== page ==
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In the know: Women in the news 9/16 - 9/20

Know Your Value’s weekly roundup of women in the news.
Adele Lim, Cokie Roberts and Kamala Harris.
Adele Lim, Cokie Roberts and Kamala Harris.Getty Images; ABC

Here's what we learn from watching Adele Lim walk away from the pay gap

Adele Lim was a key screenwriter on the film “Crazy Rich Asians,” which earned hundreds of millions of dollars at the box office. When producers invited her back for the sequel, they offered her $110,000 while offering her white male colleague between $800,000 and $1 million. Lim walked off the project, and wouldn’t come back even after the producers offered her more money. According to the director John Chu, Lim was responsible for adding cultural authenticity to the original script.

Investors may prefer companies with more women in the workforce

Researchers from top universities found that investors see value in gender diversity, and that they’re more willing to invest in companies with women on roster. The study looked at the gender make-up of managers at finance and tech companies, and asked investors where they would spend their money. The investors’ top choices were significantly correlated to gender diversity because they expected gender diverse companies to be more creative. The study was conducted by Stanford University, Northwestern University, Dartmouth College and the Hong Kong University of Science and Technology.

As Harris Falters, campaign and allies mull what to do next

2020 presidential candidate Kamala Harris, once considered a top contender, has fallen to 5 percent support in the latest polls. She is in fifth place behind former Vice President Joe Biden, Massachusetts Sen. Elizabeth Warren, Vermont Sen. Bernie Sanders and Pete Buttigieg, the mayor of South Bend, Indiana. With just four months before the Iowa caucuses, Harris has lost traction in the last two debates and is also behind Biden, Sanders, Warren and Buttigieg in fundraising numbers for the quarter. Fundraising will continue to be a priority through September, as well as campaigning in Iowa.

Legendary journalist and political commentator Cokie Roberts dies at 75

Renowned ABC News journalist Cokie Roberts has passed away at age 75. Her death was caused by complications due to breast cancer. Roberts co-anchored “This Week” with Sam Donaldson from 1996 to 2002 and served as chief congressional analyst and political commentator for ABC News for three decades. She wrote eight books, won three Emmys and was named a “Living Legend” by the Library of Congress in 2008.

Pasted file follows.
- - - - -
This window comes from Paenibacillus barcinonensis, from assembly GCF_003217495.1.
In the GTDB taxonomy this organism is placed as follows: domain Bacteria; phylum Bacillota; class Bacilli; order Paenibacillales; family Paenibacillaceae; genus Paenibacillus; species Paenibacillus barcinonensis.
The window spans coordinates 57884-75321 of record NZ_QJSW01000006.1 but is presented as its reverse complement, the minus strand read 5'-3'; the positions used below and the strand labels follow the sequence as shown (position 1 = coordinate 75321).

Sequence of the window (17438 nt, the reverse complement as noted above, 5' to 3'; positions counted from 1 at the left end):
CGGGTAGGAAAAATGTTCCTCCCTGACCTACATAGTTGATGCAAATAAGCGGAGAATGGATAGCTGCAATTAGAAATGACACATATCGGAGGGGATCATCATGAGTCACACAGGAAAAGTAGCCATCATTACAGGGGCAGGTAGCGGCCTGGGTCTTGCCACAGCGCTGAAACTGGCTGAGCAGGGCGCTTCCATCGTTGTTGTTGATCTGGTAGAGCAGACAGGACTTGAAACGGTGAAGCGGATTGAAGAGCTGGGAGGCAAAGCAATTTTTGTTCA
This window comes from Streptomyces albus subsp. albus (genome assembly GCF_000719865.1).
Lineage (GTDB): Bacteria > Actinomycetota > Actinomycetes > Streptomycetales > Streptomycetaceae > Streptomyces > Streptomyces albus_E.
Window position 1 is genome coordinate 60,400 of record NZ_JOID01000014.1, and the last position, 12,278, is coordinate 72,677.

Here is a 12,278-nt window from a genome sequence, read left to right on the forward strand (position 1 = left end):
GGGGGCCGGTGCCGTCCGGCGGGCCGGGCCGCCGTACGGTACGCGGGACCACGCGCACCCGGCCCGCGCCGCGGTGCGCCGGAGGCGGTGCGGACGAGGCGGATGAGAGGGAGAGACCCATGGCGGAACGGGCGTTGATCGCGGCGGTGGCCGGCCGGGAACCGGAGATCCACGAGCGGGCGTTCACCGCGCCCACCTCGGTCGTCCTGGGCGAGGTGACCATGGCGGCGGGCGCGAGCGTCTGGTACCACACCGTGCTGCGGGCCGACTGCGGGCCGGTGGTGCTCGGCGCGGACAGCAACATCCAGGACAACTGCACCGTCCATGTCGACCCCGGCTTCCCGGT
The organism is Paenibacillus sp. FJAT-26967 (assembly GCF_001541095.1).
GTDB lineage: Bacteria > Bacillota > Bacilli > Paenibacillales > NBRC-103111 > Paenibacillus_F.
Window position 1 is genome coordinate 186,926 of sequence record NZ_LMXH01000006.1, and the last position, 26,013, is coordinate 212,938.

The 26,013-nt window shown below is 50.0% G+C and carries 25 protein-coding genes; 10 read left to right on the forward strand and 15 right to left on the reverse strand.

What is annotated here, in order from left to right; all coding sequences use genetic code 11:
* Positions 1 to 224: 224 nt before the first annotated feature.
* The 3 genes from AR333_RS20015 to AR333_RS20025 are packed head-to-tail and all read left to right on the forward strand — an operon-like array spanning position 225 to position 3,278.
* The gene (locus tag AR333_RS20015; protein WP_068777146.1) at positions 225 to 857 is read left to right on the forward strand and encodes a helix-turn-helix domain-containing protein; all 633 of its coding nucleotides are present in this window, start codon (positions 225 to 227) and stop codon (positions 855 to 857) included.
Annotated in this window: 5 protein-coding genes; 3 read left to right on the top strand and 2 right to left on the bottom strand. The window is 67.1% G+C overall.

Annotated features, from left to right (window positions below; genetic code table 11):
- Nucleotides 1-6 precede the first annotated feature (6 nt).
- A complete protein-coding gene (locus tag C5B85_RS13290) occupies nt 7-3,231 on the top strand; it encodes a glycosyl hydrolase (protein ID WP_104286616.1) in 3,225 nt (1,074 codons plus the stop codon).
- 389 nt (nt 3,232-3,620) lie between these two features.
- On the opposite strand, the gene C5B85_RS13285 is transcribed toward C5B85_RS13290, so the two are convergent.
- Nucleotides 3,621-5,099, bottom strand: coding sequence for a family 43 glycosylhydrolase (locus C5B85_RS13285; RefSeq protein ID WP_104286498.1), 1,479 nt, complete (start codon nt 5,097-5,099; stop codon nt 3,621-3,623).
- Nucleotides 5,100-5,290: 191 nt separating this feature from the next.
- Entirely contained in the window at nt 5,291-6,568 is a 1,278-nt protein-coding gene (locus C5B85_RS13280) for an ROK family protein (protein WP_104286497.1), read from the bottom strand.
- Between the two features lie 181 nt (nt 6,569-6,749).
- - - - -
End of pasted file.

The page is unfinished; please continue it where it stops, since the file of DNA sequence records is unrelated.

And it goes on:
FIFA boss hopeful that Iran will lift ban on female soccer fans

For the 40 years since the Islamic Revolution in Iran, female soccer fans have been banned from entering World Cup stadiums. FIFA president Gianni Infantino is raising hopes that this will change. On Oct. 10, Iran will host a match against Cambodia, and Infantino has been urging the government to lift the ban. An activist named Sahar Khodayari died this month after setting herself on fire in front of a courthouse - she had been detained for dressing as a man for trying to get into a soccer match. Her death raised focused attention on Iran’s discriminatory practices.

Women were written out of science history. It's Margaret Rossiter's lifelong journey to fix that.

In the 1960s, Margaret Rossiter was told at her mostly-male Yale science history graduate program that there were never any female scientists. She made it her life’s mission to refute that. Her three volume study, "Women Scientists In America" chronicles women scientists from the 18th through the 21st centuries. She argued that women scientists were intentionally uncredited for their achievements and hidden from the public throughout history.

Women are more financially stressed than men. Here's how to overcome it.

A new study from the loan benefits company Salary Finance found that Millennial and Generation X women are more stressed about money than men. More women than men don’t believe they will have enough money for retirement, and more women with dependents have less than $1,000 in of all their accounts combined. These disparities are due to the gender pay gap, the costs of caring for children and elder relatives, and the discrepancy in student loans. Experts told Know Your Value that women can avoid stress by planning as much as possible.

The real cost of not wearing makeup at the office

According to studies, well-groomed women are likely to earn more than women who do not take as much time to get ready in the morning. However, it comes at a price to women. Writer Anisa Pubasari Horton said she spends 15 times more than her husband on grooming, such as makeup, hair care, haircuts, etc. She noted that finance publications wave off these expenses as “nonessential,” even though they are quite essential to boosting women’s careers.